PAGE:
This past week, I was grateful for the opportunity to be asked to be the keynote speaker as a former member of my Toastmaster club. The topic was extremely important – I would have the undivided attention of the club for 10 minutes – so I landed on the 5 x 5 rule by James Altucher. I have spoken about the 5 x 5 rule before but it is this:

  • You are the average of the 5 people that you associate with the most
  • You are the average of the 5 habits that you do the most
  • You are the average of the 5 foods that you eat the most
  • You are the average of the 5 ideas that you think about the most
  • You are the average of the 5 information sources that you consume the most

I decided to share these rules and to drop in parts of my life when I had first moved to where I am today, 10 years ago.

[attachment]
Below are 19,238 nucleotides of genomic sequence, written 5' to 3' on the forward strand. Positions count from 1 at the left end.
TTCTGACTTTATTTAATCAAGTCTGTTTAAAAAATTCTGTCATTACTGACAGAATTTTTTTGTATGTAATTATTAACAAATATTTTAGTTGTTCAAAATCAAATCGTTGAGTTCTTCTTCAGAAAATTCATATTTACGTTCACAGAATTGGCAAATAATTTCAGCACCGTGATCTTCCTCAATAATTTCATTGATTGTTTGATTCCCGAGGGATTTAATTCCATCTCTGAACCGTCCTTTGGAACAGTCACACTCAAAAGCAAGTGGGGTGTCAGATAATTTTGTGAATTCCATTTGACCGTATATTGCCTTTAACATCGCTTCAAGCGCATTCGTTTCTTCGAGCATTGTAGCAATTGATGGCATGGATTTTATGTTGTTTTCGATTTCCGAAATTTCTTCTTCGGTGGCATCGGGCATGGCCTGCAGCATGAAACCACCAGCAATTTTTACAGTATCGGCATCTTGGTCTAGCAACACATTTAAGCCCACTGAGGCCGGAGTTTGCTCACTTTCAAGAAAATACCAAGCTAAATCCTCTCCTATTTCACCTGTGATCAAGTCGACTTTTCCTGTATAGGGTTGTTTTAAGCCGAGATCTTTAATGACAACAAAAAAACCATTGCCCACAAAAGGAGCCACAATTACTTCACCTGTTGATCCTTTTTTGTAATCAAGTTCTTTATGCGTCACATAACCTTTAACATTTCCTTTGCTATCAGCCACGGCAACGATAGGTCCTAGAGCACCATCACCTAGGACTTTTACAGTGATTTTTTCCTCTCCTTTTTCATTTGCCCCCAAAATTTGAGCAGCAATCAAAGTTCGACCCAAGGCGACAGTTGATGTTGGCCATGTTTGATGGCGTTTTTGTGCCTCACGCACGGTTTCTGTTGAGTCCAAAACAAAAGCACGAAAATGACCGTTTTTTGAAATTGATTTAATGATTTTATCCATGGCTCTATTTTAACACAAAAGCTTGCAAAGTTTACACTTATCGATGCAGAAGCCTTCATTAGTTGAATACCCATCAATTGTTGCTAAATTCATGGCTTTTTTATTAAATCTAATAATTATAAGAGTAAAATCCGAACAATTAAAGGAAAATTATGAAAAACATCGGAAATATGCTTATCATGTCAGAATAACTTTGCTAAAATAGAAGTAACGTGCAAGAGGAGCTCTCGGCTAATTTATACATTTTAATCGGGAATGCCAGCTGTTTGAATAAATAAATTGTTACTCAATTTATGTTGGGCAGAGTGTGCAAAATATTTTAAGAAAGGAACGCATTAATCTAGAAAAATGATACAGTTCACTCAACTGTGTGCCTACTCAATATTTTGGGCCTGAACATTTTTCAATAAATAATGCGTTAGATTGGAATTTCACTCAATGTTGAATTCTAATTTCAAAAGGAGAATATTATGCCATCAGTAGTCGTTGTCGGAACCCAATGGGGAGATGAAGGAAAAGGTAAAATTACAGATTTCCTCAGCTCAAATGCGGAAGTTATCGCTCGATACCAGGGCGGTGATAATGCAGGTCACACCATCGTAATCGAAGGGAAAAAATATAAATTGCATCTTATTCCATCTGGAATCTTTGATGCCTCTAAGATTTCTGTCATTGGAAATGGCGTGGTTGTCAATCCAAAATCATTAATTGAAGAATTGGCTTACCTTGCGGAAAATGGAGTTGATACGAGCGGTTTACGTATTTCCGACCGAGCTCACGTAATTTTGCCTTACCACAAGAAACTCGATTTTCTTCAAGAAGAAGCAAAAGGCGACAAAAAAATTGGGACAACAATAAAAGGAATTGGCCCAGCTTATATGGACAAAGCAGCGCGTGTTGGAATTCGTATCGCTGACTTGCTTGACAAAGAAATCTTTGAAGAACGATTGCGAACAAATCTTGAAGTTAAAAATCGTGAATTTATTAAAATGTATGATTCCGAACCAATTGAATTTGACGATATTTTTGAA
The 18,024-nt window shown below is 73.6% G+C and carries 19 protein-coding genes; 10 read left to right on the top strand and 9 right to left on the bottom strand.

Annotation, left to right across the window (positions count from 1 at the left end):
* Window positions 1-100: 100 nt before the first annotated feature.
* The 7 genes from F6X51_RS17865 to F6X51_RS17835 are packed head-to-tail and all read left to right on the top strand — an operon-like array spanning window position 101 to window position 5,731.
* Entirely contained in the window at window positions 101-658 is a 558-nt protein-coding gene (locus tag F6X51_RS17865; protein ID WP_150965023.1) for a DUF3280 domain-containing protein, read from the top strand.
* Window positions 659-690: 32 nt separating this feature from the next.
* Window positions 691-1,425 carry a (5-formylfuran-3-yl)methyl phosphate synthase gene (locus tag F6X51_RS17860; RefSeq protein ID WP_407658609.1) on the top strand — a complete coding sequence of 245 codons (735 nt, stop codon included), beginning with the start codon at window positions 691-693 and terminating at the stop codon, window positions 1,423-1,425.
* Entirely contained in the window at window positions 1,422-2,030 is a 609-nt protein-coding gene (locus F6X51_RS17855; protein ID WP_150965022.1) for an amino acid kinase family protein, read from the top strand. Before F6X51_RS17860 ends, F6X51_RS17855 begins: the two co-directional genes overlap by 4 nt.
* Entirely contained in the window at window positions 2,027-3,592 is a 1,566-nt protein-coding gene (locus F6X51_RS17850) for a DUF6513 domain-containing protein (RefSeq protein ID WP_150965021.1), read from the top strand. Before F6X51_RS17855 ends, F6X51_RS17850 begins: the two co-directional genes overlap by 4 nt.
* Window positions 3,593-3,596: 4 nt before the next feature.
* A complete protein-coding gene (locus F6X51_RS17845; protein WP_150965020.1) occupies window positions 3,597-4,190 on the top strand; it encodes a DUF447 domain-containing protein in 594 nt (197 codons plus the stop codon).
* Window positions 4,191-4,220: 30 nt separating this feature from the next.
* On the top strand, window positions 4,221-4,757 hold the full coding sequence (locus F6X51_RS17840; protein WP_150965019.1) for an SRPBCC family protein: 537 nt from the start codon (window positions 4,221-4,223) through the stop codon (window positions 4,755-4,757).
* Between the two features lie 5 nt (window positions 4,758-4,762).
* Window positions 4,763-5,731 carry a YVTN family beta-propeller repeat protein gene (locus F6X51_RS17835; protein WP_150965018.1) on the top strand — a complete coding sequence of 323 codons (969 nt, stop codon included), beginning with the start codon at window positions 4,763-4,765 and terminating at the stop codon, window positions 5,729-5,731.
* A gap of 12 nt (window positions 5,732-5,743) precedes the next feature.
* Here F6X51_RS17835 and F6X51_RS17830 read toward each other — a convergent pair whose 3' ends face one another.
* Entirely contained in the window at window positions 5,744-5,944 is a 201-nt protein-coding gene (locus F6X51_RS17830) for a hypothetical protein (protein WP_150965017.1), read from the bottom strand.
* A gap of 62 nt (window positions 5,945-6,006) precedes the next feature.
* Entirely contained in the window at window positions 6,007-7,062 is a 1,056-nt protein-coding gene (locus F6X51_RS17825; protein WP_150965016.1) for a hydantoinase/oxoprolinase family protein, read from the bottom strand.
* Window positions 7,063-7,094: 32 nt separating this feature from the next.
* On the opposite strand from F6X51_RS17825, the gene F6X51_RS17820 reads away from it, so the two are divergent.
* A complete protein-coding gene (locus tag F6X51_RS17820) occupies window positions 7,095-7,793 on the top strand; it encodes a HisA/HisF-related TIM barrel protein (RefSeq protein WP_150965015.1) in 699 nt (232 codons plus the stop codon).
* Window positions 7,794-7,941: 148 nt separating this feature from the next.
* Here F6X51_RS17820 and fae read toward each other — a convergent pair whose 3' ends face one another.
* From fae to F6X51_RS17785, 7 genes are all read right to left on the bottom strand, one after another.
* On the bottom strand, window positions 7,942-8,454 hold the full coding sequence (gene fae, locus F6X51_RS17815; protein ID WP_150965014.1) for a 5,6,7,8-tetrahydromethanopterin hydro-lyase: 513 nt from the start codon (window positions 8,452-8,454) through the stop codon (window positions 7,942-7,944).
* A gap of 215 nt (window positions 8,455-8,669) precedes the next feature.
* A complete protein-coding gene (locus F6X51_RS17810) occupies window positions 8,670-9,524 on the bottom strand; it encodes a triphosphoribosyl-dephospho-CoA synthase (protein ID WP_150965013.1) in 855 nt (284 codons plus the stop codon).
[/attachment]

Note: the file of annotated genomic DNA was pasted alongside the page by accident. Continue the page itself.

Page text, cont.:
The point is this – as I was practicing, I wanted to make sure that my message and the topic resonated as much as possible with the audience. Here are the things that helped make my speech a success with the audience:

Communicate with the intent to help

Today, I was at the sauna and I watched an older gentleman helping an older lady with some paddles in the water. The old lady only spoke Chinese it looked like, while the older gentleman did not speak at all. Is it possible to communicate without having a common language? Why yes it is – as I had witnessed with the older gentleman who showed her through basic movements and hand gestures how to use the paddle boards. I thought this was funny given that every single day, we have people that speak the same language but manage to communicate but not understand each other at all. If you seek to help others, then you’re going to do your best to understand and be understood.